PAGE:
AdenomyosisHeavy bleeding, blood clots, pain with intercourse, abdominal tenderness; more common in older people
Pelvic inflammatory diseaseAbdominal pain, fever, vaginal discharge and odor, pain with intercourse, bleeding after intercourse
Congenital obstructive müllerian malformationsAmenorrhea, infertility, miscarriage
Pelvic adhesionsHistory of surgery, infertility, bowel obstruction, painful bowel movements, pain with change in position
Pelvic massesBloating, frequent urination, nausea
Cervical stenosisAmenorrhea, infertility

Risk Factors

Age younger than 30 years, body mass index less than 20 kg per m2, smoking, earlier menarche (younger than 12 years), longer menstrual cycles, heavy menstrual flow, and history of sexual abuse increase the risk of primary dysmenorrhea. Nulliparity, premenstrual syndrome, and a history of pelvic inflammatory disease are also associated with the disorder. Protective factors include increasing age, increasing parity, exercise, and oral contraceptive use.9,12

Secondary dysmenorrhea is associated with infertility, especially when caused by endometriosis.13 However, secondary dysmenorrhea associated with increasing gravidity, parity, and body mass index suggests a cause other than endometriosis.14

Clinical Presentation

Dysmenorrhea is typically described as cramping pain in the lower abdomen beginning at the onset of menstrual flow and lasting eight to 72 hours.15 It is often accompanied by nausea, vomiting, diarrhea, headaches, muscle cramps, low back pain, fatigue, and, in more severe cases, sleep disturbance.1,6 In a study of more than 400 patients with dysmenorrhea, 47% reported moderate pain, and 17% reported severe pain on a 0 to 10 visual analog scale.16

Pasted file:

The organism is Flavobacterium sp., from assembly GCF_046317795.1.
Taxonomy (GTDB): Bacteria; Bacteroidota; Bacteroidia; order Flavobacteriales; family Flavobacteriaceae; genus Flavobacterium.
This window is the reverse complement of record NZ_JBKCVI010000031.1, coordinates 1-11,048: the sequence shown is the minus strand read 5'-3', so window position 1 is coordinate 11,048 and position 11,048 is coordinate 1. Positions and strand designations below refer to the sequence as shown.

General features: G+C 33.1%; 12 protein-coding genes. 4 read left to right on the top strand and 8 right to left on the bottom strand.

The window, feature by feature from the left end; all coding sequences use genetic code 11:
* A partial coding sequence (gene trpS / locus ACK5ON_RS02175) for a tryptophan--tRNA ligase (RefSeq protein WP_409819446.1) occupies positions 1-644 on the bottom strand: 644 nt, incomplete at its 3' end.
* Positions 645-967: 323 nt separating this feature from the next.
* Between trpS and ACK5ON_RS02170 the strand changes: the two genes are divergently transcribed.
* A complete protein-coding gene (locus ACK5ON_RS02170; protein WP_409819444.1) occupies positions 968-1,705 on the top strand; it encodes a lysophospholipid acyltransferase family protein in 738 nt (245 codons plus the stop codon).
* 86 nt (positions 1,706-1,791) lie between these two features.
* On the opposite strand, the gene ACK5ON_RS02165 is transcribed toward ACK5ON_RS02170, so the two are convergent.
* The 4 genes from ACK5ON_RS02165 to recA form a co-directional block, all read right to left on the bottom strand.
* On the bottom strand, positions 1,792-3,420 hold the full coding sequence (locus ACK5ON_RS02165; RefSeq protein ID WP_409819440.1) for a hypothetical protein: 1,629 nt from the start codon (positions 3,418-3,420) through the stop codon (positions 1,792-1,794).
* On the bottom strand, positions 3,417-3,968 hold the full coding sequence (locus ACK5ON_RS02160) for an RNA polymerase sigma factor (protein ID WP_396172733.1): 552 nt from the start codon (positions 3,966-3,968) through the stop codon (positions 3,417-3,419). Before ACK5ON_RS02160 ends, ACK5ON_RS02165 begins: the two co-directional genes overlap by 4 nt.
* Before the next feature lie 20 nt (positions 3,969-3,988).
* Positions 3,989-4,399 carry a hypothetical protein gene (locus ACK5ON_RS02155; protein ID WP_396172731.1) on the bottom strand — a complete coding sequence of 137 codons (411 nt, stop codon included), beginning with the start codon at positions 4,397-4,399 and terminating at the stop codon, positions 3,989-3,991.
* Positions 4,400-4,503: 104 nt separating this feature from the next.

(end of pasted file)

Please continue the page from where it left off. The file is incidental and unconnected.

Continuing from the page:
Primary dysmenorrhea begins an average of six to 12 months following menarche, corresponding with the initiation of ovulatory cycles, and tends to recur with every menstrual cycle.1

Symptoms of secondary dysmenorrhea may start immediately following menarche or may arise later in life.1 Symptoms more consistent with secondary dysmenorrhea include changes in or progressive worsening of pelvic pain, abnormal uterine bleeding, vaginal discharge, and dyspareunia.1,11


Evaluation should begin with a complete medical, gynecologic, menstrual, family, and surgical history.1 The history should characterize whether pain coincides with menstruation and include which nonprescription therapies the patient has tried. A family history of similar symptoms may suggest endometriosis, and a history of pelvic surgery may suggest adhesions.1 Symptoms should be carefully elicited because many patients assume pain is a normal part of menstruation.8,17 In a study of more than 4,300 patients seeking care for symptoms of dysmenorrhea, nearly two-thirds were told nothing was wrong; this was even more likely when symptoms began during adolescence. 3 A substantial delay from symptom onset to diagnosis is common, ranging from 5.4 years in adolescents to 1.9 years in adults.3 In secondary dysmenorrhea, the time from onset of symptoms to surgically confirmed diagnosis may range from four to 11 years.18